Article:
“That is going to cast a shadow over his campaign,” Washington said, adding that voters haven’t been pleased with Illinois’ recent history of high-profile elected officials behaving badly. “I think voters have a bad taste in their mouth about any hint of personal misconduct of being involved in the criminal justice system, so I think those are going to make things difficult for him, as well.”
Meanwhile, both political experts say possible third candidate and rising black political star State Sen. Kwame Raoul, would have a better chance of nabbing the coveted Democratic primary, although not enough of what he needs to win.
Raoul has the legislative and policy experience. The 48-year-old who eventually landed into Obama’s former Senate seat is heading the Illinois General Assembly’s special pension conference committee, a group charged with finding a solution to Illinois’ worst ever-financial crisis.
He’s also forged relationships with other elected officials whose help he would need to develop an organization, raise money and campaign, Washington said. “It’s very hard for folks who aren’t in office to acquire office, because it’s kind of a closed club and elected officials tend to support each other as opposed to independent outsiders who’ve never run for office. So he’s got that basic advantage, and he’s making a name for himself.”
Raoul’s challenge, Washington said, is that he doesn’t have an experienced statewide organization, he doesn’t have enough money to campaign and is simply not well known enough. While he now has about $500,000 in his campaign fund, he would need about $20 million to successfully wage a serious campaign, Simpson said. “He’s a serious candidate, unlike Hardiman, if he can put together the campaign organization.”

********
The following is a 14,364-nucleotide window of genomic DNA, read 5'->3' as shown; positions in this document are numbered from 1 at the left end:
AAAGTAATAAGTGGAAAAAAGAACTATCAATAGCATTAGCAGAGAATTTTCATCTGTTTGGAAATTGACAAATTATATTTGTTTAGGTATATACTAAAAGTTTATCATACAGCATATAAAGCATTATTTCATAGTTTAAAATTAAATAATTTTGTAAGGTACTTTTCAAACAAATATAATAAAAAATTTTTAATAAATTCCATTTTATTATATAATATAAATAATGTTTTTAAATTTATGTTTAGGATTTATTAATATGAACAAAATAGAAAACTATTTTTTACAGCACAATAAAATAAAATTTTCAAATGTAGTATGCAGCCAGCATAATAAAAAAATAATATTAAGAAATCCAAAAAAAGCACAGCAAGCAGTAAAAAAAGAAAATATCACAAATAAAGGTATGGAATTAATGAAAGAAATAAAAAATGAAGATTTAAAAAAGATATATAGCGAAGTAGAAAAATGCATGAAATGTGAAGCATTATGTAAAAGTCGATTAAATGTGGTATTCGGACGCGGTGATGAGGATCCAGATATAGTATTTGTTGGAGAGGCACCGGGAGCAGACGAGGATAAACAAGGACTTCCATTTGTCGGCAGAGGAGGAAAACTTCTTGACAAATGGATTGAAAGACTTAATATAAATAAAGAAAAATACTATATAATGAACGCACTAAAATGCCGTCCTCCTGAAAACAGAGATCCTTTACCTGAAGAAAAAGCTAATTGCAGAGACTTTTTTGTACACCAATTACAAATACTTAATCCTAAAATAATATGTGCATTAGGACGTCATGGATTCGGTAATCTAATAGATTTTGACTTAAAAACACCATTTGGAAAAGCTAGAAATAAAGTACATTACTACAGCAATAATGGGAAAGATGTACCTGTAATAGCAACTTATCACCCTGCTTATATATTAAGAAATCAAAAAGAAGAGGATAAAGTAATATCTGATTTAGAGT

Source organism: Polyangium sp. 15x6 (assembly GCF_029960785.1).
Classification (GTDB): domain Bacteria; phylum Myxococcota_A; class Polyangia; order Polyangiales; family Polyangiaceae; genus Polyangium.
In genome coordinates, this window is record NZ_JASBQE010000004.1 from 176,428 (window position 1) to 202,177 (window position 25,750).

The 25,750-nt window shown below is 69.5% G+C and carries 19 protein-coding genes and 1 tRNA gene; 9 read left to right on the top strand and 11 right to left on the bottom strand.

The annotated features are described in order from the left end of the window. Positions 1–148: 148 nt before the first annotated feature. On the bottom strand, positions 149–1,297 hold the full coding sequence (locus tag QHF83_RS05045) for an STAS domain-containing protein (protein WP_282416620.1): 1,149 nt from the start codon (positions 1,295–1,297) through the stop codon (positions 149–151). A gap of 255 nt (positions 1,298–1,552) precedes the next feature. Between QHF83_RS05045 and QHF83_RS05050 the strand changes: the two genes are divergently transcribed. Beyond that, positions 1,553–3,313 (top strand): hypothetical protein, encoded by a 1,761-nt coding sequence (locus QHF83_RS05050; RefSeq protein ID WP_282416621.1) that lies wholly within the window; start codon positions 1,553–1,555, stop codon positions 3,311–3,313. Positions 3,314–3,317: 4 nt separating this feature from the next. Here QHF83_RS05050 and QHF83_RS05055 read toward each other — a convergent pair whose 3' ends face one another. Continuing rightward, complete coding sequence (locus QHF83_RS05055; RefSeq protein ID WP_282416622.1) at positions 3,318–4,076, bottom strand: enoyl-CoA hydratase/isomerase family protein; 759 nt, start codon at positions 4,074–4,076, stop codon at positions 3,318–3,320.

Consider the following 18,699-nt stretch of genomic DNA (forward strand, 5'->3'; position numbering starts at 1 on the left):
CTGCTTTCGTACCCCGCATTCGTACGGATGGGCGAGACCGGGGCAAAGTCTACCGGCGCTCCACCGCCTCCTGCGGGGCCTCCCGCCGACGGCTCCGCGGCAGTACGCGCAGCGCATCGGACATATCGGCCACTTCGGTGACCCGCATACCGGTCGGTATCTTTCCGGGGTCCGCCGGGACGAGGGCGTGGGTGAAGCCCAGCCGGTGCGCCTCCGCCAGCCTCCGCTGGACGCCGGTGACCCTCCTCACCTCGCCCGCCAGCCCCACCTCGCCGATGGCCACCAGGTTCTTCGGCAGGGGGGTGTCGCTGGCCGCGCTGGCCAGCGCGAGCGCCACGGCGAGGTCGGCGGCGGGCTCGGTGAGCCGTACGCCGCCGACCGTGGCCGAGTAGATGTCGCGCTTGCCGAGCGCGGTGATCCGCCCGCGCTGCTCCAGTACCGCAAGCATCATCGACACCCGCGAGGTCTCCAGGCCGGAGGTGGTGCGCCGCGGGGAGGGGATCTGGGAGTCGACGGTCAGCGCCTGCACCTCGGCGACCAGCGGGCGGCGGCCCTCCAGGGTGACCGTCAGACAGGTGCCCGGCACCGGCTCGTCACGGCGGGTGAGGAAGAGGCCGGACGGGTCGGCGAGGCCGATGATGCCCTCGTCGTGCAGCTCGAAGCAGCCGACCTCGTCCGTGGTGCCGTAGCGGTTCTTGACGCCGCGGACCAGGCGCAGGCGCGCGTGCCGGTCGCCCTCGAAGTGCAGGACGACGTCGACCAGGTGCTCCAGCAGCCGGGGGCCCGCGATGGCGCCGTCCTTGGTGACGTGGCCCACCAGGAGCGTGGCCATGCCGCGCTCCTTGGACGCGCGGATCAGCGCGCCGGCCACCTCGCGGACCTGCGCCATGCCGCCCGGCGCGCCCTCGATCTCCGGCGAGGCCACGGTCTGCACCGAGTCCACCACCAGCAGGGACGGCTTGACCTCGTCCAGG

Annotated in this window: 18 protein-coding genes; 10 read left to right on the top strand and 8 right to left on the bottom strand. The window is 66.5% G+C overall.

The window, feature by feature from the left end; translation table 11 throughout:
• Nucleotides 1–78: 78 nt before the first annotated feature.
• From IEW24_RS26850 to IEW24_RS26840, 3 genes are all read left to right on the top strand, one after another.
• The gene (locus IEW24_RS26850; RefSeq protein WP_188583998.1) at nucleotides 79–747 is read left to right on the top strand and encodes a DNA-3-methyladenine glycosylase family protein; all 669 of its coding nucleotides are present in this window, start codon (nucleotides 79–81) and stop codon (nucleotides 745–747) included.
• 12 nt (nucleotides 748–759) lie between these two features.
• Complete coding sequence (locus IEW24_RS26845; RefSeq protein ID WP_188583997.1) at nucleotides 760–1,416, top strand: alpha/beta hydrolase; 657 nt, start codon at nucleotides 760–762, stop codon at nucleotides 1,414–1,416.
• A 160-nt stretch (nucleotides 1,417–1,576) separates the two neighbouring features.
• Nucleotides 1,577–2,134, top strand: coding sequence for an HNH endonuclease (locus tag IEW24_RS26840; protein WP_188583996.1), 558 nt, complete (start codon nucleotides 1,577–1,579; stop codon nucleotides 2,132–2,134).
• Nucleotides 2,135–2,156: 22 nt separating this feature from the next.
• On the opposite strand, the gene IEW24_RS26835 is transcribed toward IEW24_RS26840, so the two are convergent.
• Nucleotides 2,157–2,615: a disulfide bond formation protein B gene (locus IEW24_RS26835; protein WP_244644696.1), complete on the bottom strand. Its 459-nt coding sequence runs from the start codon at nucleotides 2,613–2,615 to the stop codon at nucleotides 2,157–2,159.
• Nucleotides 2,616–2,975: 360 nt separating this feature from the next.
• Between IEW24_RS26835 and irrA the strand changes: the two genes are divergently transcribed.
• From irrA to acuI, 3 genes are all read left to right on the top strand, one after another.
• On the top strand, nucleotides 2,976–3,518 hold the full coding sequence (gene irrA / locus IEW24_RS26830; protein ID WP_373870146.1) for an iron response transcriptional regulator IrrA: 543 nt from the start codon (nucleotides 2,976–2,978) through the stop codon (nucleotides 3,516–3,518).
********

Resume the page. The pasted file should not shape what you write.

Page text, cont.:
Furthermore, according to Washington, Raoul’s very presence complicates things for the incumbent. Quinn, who has traditionally garnered a large amount of support from African-Americans, has the advantage of incumbency, “which means he can throw around a lot of favors, around a lot of government funds, a lot of initiatives to curry favor with voters,” Washington said. But he risks losing his African-American votes to Raoul.
“Kwame Raoul could very easily pull a significant amount of [African-American votes] of that away from [Quinn], and without that base he can’t get nominated,” Washington told theGrio.
Simpson agreed, saying, “If he entered the race, he might well throw the election to [Bill] Daley.” Kwame Raoul—he’s a serious candidate, unlike Hardiman. If he can put together the campaign organization.”
Raoul has vowed to put off a decision of whether or not he’s throwing his hat into the ring until his special committee can hammer out a solution to the state’s financial crisis. “I give myself 10 days or so to make up my mind,” Raoul said, the Sun-Times reported Sunday. “This is something that’s spiraling out of my control. I don’t think it does the party or the state any good to let it linger very long.”
Renita D. Young is a Chicago-based multimedia reporter. Follow her on Twitter @RenitaDYoung.